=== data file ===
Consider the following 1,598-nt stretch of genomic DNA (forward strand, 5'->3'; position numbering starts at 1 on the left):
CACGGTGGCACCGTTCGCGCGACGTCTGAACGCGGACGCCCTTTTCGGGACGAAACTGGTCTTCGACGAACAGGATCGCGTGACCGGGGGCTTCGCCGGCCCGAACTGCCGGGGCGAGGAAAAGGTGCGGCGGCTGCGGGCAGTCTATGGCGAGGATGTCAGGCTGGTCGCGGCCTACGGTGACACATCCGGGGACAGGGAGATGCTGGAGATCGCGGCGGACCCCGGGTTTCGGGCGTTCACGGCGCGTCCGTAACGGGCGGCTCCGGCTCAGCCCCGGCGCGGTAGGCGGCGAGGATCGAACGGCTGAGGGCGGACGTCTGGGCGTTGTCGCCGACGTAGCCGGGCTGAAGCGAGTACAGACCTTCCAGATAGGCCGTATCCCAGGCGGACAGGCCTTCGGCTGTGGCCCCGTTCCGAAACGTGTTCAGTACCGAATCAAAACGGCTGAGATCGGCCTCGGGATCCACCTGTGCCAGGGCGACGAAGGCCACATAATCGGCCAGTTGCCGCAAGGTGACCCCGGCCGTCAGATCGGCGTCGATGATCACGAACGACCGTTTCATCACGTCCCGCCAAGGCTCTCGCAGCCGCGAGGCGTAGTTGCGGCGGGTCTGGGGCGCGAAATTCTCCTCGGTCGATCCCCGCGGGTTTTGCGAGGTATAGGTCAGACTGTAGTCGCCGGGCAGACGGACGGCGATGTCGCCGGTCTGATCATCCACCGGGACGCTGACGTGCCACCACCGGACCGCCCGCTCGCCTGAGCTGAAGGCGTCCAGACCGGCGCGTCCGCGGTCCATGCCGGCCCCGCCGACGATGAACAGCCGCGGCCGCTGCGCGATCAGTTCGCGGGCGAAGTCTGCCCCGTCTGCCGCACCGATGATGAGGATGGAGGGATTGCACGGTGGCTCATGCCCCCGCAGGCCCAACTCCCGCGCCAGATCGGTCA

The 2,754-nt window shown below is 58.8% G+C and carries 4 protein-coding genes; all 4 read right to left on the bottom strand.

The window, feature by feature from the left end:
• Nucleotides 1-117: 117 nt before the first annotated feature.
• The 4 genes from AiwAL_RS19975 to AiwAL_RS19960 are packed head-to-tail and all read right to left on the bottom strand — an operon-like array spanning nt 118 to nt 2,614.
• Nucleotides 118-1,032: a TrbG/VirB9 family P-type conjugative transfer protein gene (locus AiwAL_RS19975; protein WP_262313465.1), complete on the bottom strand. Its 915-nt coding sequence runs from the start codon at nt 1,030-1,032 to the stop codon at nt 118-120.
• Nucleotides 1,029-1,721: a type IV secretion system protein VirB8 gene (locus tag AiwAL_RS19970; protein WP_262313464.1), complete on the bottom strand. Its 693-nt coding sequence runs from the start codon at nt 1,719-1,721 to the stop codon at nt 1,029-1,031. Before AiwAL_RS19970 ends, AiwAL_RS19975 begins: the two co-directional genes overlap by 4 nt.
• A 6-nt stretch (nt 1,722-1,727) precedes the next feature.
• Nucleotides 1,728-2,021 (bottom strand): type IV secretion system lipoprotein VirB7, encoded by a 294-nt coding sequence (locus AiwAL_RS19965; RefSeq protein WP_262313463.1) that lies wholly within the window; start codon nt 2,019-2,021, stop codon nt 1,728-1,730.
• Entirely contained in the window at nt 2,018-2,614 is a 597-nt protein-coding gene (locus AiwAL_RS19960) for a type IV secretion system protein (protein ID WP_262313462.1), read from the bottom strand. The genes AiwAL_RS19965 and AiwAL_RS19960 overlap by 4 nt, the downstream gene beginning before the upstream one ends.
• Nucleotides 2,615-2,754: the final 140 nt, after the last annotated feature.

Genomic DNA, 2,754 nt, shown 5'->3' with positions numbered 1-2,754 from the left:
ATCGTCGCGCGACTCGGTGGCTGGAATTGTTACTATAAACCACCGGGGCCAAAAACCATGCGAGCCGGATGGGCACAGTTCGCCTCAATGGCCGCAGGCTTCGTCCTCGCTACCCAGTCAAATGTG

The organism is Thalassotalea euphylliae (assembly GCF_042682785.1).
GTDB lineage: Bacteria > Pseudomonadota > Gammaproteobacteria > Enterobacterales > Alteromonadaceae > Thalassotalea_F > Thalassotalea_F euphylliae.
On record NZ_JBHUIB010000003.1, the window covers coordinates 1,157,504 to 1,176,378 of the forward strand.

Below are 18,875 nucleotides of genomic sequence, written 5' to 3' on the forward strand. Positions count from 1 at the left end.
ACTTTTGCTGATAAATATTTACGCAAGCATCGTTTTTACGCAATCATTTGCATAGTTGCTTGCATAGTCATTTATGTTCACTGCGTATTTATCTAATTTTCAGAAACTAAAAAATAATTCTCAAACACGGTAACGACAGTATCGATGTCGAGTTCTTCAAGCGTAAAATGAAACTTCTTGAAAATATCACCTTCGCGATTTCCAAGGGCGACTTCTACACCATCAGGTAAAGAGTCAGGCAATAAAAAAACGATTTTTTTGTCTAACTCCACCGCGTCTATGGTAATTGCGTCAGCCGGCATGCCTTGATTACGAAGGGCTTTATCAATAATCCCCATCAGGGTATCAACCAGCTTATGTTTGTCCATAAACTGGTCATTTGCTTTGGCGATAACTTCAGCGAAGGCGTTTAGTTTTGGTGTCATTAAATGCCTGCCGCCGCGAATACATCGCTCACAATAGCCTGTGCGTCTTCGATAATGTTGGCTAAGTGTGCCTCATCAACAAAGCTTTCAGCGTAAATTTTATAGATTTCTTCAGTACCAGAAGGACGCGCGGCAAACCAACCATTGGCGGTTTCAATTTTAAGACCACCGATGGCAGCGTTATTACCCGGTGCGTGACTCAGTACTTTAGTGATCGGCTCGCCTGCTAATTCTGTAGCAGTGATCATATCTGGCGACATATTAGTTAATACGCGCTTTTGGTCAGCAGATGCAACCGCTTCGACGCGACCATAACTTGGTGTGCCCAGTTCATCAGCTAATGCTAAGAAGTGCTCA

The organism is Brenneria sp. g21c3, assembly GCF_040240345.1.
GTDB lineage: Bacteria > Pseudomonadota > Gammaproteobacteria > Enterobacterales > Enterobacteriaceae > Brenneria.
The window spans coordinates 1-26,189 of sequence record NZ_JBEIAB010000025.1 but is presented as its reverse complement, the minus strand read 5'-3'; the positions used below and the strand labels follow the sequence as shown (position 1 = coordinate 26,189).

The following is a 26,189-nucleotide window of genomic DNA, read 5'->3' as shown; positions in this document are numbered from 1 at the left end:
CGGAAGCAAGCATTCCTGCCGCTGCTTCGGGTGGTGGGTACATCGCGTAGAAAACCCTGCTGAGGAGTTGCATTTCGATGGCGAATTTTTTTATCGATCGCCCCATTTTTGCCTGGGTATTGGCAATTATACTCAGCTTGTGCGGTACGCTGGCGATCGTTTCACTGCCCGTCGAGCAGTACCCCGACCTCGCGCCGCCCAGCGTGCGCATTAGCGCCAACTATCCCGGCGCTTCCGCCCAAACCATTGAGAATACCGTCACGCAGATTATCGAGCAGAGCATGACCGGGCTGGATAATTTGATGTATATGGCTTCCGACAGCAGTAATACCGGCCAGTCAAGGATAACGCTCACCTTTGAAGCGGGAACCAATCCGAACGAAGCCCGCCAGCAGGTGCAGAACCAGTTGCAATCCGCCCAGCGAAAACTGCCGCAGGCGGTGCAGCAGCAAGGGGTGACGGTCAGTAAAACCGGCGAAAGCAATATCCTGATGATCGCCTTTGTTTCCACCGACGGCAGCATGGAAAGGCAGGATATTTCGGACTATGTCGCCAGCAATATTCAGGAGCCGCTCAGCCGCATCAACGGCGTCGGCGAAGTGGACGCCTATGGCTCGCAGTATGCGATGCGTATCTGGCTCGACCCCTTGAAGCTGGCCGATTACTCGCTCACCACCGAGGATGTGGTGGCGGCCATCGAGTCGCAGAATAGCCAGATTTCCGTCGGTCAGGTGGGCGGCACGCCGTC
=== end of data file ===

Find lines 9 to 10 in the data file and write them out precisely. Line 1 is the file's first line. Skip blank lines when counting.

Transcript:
• A 6-nt stretch (nt 1,722-1,727) precedes the next feature.
• Nucleotides 1,728-2,021 (bottom strand): type IV secretion system lipoprotein VirB7, encoded by a 294-nt coding sequence (locus AiwAL_RS19965; RefSeq protein WP_262313463.1) that lies wholly within the window; start codon nt 2,019-2,021, stop codon nt 1,728-1,730.